Many of the bands we've previously looked at aren’t at it just to kill some time. In fact, many of the artists out there would probably love more exposure, but sadly the music industry won’t give it to them. So here’s where we come in to help. We try and select as many different-sounding artists as we can to show that there’s more than crappy old bubblegum pop and nu-rave music available to you. With our recent exploration in to the world experimental electronics, we decided to look at something that nearly everyone is familiar with. Indie. Now please don’t despair if you're sick of wankers in porkpie hats pretending they're Oasis, because we’ve found a band that we think are doing something different in the indie scene. Give a nice warm welcome to The Attachments.
Believe it or not, the UK doesn't hold the patent on indie music. Shocking isn’t it! We were quite surprised too when we checked out The Attachments' MySpace profile and discovered that they hailed from America. Unless we’re being horribly stereotypical - which we probably are - it was pretty much an assumption that Americans were brought up on a diet of country, rap, R&B and metal. This isn’t a lot to us. Feel free to abuse us if indeed that is incorrect. Though we do like to believe that we’re right.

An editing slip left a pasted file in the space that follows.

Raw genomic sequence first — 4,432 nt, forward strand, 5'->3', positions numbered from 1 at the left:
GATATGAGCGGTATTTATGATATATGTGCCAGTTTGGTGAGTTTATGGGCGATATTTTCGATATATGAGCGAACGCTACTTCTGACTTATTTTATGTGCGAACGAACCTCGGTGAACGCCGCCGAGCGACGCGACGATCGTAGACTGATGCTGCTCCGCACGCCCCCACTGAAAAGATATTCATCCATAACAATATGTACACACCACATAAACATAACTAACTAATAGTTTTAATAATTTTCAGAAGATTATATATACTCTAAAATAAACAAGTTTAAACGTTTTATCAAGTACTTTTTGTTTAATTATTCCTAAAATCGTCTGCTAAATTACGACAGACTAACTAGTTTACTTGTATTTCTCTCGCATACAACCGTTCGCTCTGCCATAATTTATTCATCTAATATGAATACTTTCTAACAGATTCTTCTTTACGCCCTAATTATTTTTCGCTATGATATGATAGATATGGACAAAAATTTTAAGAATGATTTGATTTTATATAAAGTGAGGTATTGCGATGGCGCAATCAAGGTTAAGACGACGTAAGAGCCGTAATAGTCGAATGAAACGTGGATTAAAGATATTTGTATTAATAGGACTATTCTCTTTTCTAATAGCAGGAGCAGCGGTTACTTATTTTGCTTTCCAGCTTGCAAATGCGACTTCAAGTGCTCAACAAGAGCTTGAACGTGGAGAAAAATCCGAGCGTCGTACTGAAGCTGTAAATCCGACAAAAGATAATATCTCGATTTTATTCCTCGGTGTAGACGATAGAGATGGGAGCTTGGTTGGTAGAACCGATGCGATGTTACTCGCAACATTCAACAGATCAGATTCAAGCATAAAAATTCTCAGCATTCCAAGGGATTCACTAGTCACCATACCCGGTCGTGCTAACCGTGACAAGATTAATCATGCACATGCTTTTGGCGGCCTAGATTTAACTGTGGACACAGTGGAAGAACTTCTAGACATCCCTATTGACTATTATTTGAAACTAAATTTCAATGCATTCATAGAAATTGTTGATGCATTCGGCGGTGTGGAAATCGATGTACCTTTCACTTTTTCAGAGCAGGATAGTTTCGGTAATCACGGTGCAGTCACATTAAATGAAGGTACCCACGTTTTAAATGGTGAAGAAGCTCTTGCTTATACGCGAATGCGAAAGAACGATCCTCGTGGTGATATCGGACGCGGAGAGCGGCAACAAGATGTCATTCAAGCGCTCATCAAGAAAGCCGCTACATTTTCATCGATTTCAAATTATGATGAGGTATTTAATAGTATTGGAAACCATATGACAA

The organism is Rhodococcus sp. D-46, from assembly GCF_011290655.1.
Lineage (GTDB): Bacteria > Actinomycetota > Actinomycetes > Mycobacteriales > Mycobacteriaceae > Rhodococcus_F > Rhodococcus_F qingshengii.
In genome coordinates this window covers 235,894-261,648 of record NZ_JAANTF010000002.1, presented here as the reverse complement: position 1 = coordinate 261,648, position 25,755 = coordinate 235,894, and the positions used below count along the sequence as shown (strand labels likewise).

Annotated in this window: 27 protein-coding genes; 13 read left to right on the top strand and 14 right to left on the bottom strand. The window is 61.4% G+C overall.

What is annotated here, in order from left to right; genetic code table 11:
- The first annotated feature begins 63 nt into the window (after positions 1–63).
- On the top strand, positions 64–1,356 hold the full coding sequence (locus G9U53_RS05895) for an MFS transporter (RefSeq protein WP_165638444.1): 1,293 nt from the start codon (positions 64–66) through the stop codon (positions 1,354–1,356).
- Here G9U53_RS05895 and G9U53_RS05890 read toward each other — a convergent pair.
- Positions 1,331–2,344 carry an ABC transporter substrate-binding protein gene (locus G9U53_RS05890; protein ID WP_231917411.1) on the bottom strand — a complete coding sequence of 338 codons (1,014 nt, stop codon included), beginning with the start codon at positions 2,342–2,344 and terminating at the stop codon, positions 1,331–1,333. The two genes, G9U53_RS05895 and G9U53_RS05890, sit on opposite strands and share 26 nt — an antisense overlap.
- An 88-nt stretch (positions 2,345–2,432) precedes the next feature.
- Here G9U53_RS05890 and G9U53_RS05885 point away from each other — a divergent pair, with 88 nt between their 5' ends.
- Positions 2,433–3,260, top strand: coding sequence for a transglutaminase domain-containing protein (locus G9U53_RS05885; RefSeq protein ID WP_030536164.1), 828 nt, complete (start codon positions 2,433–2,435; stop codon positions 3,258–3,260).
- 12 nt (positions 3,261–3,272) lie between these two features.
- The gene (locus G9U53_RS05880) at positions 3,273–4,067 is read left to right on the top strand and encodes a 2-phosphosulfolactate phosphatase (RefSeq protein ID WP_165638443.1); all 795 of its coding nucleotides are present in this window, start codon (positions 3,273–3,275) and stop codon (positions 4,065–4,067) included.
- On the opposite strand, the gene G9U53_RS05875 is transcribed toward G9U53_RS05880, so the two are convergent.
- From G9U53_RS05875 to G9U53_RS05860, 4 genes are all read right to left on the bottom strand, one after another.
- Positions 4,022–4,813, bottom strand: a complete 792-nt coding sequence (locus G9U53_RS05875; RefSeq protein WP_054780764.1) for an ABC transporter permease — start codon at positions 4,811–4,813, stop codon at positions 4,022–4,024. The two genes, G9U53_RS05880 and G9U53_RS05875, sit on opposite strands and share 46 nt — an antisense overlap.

While a few top UK indie acts have broken through like Radiohead, Oasis and Coldplay, a lot of indie we have over here like Babyshambles and Dirty Pretty Things have failed to make even the slightest of dents. So if Americans won’t accept our - admittedly shoddy - exports, what must their own stuff be like? With the country being slightly bigger then the UK, hecklerspray had the daunting task of sifting through the cack and finding someone we liked. But then we found a band that hail from a place typically more associated with movies than indie music - The Attachments from Berkeley, California.